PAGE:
The anamorphically enhanced 2.40:1 DVD shows very good resolution. Black levels are inky, and shadow delineation is defined well. The color scheme is wide, with bright, bold hues frequently delivered. The colors, though, appear too highly saturated and unnatural. Fleshtones are too red as well. Contrast is balanced nicely, though. Compression artifacts are noticeable at times throughout, even with the very good resolution. Luckily, though, edge enhancement is minor and not overly distracting. (Danny Richelieu)
Reason #105 Why Readers Love Widescreen Review:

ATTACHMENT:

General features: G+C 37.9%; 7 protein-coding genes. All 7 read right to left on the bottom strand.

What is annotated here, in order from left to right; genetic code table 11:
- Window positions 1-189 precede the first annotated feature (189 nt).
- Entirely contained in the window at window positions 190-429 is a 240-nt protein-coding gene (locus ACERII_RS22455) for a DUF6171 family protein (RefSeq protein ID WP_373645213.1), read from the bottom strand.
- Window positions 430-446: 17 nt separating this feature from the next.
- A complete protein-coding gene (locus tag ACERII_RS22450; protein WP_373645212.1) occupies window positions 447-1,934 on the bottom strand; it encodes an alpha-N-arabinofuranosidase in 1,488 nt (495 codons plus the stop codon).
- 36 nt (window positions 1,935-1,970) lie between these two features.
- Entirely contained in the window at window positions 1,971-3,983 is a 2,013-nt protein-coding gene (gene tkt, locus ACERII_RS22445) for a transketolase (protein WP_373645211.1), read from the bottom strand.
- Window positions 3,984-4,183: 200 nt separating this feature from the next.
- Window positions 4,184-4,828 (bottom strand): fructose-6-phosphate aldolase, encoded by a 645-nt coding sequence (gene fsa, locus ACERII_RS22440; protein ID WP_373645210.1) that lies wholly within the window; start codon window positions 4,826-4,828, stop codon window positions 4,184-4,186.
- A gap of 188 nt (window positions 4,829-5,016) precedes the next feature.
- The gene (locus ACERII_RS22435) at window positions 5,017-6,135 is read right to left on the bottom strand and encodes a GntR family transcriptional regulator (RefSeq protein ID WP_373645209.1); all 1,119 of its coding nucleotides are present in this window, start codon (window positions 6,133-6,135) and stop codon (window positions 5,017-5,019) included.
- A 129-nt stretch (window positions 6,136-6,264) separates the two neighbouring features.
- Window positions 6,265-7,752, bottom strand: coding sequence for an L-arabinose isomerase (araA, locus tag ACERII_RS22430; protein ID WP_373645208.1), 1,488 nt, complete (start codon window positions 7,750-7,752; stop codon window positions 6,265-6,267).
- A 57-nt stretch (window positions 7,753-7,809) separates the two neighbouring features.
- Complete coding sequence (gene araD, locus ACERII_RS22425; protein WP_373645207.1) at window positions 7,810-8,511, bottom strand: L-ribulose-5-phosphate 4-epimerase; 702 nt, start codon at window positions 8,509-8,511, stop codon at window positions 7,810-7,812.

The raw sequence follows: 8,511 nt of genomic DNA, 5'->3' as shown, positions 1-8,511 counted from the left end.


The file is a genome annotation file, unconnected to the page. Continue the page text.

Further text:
Since Issue 5 (my first), I focused on reviews of Laser Discs and now DVDs, and From The Editor's Couch. Also, WSR has a lot of punch in the new equipment features. The technical essays have been superb! My home theatre setup depended (and still depends) on knowledge gained from WSR. WSR has become the media reference for me with regard to picture and sound quality assurance in display equipment and widescreen entertainment (movies, music events, and documentaries). I still do not have Issues 1 through 4 or the Premiere Special Edition of WSR and hope you put them on the subscribers' site eventually, so that I can giggle at some of the early typos and slips (if you leave them in). However, I'm sure that the early editions make for interesting historical reading as well, because I believe WSR has moved the display industry forward through the pushing the envelope attitude of Gary Reber. Carry on.